taking his AllRide Tour around the world promoting mountain bike riding
and healthy living, picked up some extra support from MRP. The chain guide
systems company found Voreis' mission in line with their own.
"Kirt's program is something we are super stoked to support. Riding
bikes is the common thread between all cyclists, and the AllRide Tour's
goal of promoting all aspects of bike riding and bringing it to mainstream
culture is something we care deeply about. It was an easy choice for us"
said Ryan Cranston, MRP Product Manager.
The AllRide Tour has stops planned across North America. For more information,
Eddie and Namrita O'Dea Diary: Spring training
Eddie and Namrita O'Dea
Photo ©: Andrew Kornylak
As a full-time student, business owners, race promoters, and elite endurance
racers, we often get the question, "How do you find time to fit all
that in?" and the answer is sometimes we don't. Things have been
quite busy for us lately.
February threw a rather large wrench in my plans to get a lot of winter
base miles in as I had to complete a five-week clinical rotation for my
dietetic internship. Not only did I have to fit in a full class load,
work, and training, but I also had to work 24 hours per week at the hospital.
Instead of getting my usual 15-20 training hours per week, I was only
getting 6-10. I had to substitute running and gym workouts for some of
my cycling time. Eddie was up to the task of taking over the chores at
home and was also able to continue his winter training plan, for the most
The last week of February was also busy for him and 55nine Performance.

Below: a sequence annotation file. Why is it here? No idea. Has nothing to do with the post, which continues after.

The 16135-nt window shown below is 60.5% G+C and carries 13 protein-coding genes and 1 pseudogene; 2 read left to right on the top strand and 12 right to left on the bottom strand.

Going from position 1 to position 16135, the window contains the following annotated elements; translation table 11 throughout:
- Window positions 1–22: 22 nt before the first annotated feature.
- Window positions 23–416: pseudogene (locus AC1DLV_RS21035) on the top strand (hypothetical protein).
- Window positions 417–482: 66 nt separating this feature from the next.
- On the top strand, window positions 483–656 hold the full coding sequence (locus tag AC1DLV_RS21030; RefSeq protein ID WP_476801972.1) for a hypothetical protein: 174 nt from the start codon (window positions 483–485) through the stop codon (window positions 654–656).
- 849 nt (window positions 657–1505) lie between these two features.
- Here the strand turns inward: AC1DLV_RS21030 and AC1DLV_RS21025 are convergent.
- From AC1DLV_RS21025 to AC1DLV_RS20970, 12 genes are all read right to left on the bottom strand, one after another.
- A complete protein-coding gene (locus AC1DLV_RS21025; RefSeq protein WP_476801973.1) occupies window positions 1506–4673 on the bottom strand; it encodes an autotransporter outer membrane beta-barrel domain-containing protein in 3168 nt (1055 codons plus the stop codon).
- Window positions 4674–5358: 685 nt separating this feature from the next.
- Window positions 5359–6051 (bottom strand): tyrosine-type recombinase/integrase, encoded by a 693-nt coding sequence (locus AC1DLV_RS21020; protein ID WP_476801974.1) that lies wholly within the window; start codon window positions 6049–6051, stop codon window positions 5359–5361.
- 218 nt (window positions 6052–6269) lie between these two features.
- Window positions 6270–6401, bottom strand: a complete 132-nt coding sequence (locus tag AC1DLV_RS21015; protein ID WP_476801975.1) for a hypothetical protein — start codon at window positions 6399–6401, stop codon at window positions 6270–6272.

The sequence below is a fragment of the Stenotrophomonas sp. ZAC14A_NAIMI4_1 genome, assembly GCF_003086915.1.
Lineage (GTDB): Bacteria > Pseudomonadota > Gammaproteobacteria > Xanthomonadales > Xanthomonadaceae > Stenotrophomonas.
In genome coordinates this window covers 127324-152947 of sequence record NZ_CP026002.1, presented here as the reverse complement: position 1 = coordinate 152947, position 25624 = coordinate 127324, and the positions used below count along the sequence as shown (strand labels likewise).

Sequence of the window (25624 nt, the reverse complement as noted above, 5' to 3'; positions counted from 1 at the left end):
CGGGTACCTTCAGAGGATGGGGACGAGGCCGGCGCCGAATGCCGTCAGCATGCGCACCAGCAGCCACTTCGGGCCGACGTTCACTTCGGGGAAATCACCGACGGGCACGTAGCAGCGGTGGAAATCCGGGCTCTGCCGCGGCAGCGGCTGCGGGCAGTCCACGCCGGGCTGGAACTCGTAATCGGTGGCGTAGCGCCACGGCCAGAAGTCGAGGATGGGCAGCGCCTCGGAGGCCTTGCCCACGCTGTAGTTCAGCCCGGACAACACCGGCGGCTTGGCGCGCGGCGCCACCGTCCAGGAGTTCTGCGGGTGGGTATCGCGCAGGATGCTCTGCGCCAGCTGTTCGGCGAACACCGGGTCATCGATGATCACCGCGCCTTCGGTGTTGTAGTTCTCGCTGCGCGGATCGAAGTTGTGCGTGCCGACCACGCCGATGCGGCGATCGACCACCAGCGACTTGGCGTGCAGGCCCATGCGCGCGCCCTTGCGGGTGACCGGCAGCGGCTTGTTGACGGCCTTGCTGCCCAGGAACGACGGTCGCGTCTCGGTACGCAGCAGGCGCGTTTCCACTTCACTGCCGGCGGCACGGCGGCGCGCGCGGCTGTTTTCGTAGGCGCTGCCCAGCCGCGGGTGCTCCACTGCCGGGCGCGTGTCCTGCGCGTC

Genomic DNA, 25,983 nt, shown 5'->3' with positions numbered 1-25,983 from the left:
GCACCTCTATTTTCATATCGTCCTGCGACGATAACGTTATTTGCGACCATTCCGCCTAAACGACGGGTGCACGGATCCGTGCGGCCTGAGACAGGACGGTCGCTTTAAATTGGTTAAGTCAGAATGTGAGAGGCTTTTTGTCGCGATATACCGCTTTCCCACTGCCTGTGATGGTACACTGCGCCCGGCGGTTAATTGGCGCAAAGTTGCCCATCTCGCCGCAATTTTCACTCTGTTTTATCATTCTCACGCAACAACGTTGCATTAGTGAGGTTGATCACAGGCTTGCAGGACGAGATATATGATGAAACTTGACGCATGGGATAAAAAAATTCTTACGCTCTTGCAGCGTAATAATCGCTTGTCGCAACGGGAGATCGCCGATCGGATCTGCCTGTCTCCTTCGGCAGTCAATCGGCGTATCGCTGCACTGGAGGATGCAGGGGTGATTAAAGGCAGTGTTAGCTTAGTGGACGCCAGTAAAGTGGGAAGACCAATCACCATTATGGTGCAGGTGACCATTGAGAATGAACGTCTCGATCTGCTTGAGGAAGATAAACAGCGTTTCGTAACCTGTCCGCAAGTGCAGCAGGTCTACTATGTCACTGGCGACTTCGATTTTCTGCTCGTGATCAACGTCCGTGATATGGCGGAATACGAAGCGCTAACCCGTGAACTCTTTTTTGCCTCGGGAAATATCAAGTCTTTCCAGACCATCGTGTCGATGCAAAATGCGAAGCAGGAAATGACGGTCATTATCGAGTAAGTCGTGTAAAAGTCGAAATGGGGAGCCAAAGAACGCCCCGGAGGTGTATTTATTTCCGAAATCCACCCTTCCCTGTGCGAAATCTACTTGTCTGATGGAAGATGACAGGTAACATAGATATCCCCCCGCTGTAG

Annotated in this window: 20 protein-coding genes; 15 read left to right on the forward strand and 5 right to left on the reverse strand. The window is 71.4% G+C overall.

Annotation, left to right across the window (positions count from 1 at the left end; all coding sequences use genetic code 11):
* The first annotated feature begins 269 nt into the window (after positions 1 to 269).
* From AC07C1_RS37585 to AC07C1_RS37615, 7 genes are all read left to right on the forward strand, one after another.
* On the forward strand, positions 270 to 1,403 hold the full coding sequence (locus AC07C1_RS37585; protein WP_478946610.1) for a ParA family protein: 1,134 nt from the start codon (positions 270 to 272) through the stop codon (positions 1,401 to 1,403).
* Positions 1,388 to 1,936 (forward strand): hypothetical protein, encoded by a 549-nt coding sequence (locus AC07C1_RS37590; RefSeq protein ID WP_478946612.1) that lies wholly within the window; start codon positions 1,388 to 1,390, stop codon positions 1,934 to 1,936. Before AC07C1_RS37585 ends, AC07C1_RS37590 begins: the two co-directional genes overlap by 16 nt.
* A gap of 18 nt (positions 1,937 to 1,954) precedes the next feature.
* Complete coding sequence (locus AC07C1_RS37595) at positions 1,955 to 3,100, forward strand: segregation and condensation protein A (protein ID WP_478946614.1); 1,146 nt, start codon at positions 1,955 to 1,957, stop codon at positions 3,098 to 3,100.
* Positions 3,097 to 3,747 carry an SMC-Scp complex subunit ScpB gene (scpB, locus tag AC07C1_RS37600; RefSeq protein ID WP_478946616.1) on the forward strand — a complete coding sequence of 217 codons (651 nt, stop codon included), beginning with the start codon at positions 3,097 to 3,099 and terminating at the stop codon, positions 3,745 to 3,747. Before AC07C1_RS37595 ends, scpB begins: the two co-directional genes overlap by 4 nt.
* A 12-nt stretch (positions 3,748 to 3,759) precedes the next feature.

Tom Coleman, the founder of Wobble-naught Inc. was in town for training
on the Dartfish video analysis software that all the Wobble-naught dealers
will now be using. Tom and Eddie spent three full days working with Dartfish
and then five days fitting and working with the Inferno Racing team in
I was really happy about Tom coming to town because I got to be his and
Eddie's guinea pig while Eddie was trained in using the video analysis.
I spent hours pedalling my road bike on the trainer while they coached
me through pedaling technique and tips to improve my efficiency and speed
on the road.
Read the complete diary
Outdoor Outreach benefits from fundraiser
A Zoic-sponsored second annual spring fundraiser attracted approximately
100 riders, including 10 kids from the Outdoor Outreach program - the
organization which benefited from US$1,600 raised at the ride and raffle
at Los Penasquitos Canyon Preserve in California.
The non-profit Outdoor Outreach, provides opportunities for at-risk
and underprivileged youth to gain confidence and self-esteem through participation
in outdoor activities. Their programs support underserved youth in San
Diego County who are at risk for school dropout, substance abuse, violence
and unintended pregnancy. Since its founding in 2001, Outdoor Outreach
has taken more than 3,500 youth on over 1,000 outings, including rock
climbing, snowboarding, surfing, snorkelling, mountain biking and backpacking.